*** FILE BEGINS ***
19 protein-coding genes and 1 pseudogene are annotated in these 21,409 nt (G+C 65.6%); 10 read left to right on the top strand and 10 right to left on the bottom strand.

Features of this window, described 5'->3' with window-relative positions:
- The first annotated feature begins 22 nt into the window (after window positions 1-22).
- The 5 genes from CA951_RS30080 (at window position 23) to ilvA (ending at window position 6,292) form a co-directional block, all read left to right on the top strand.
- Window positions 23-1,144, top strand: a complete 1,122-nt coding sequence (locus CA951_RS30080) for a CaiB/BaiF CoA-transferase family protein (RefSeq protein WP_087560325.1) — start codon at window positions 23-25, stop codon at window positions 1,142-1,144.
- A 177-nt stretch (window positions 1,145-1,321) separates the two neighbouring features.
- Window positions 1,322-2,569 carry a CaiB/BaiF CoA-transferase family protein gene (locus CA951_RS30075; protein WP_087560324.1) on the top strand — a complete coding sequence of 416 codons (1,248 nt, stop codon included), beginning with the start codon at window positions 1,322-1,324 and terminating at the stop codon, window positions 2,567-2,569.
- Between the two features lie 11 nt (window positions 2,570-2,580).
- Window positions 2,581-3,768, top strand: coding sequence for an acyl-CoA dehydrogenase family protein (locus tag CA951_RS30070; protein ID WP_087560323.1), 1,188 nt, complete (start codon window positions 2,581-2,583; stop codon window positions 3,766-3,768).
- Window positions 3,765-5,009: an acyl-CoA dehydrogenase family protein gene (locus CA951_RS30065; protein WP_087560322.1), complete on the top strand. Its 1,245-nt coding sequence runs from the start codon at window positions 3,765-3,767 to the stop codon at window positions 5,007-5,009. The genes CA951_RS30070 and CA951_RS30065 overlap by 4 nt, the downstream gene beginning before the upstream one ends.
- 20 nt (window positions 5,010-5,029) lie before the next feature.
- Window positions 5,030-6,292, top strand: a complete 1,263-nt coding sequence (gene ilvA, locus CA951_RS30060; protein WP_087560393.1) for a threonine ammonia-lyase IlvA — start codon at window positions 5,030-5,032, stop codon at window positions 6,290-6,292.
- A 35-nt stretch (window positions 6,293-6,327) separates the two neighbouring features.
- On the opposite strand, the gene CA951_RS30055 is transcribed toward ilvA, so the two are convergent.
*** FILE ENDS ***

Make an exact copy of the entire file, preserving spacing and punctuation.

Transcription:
19 protein-coding genes and 1 pseudogene are annotated in these 21,409 nt (G+C 65.6%); 10 read left to right on the top strand and 10 right to left on the bottom strand.

Features of this window, described 5'->3' with window-relative positions:
- The first annotated feature begins 22 nt into the window (after window positions 1-22).
- The 5 genes from CA951_RS30080 (at window position 23) to ilvA (ending at window position 6,292) form a co-directional block, all read left to right on the top strand.
- Window positions 23-1,144, top strand: a complete 1,122-nt coding sequence (locus CA951_RS30080) for a CaiB/BaiF CoA-transferase family protein (RefSeq protein WP_087560325.1) — start codon at window positions 23-25, stop codon at window positions 1,142-1,144.
- A 177-nt stretch (window positions 1,145-1,321) separates the two neighbouring features.
- Window positions 1,322-2,569 carry a CaiB/BaiF CoA-transferase family protein gene (locus CA951_RS30075; protein WP_087560324.1) on the top strand — a complete coding sequence of 416 codons (1,248 nt, stop codon included), beginning with the start codon at window positions 1,322-1,324 and terminating at the stop codon, window positions 2,567-2,569.
- Between the two features lie 11 nt (window positions 2,570-2,580).
- Window positions 2,581-3,768, top strand: coding sequence for an acyl-CoA dehydrogenase family protein (locus tag CA951_RS30070; protein ID WP_087560323.1), 1,188 nt, complete (start codon window positions 2,581-2,583; stop codon window positions 3,766-3,768).
- Window positions 3,765-5,009: an acyl-CoA dehydrogenase family protein gene (locus CA951_RS30065; protein WP_087560322.1), complete on the top strand. Its 1,245-nt coding sequence runs from the start codon at window positions 3,765-3,767 to the stop codon at window positions 5,007-5,009. The genes CA951_RS30070 and CA951_RS30065 overlap by 4 nt, the downstream gene beginning before the upstream one ends.
- 20 nt (window positions 5,010-5,029) lie before the next feature.
- Window positions 5,030-6,292, top strand: a complete 1,263-nt coding sequence (gene ilvA, locus CA951_RS30060; protein WP_087560393.1) for a threonine ammonia-lyase IlvA — start codon at window positions 5,030-5,032, stop codon at window positions 6,290-6,292.
- A 35-nt stretch (window positions 6,293-6,327) separates the two neighbouring features.
- On the opposite strand, the gene CA951_RS30055 is transcribed toward ilvA, so the two are convergent.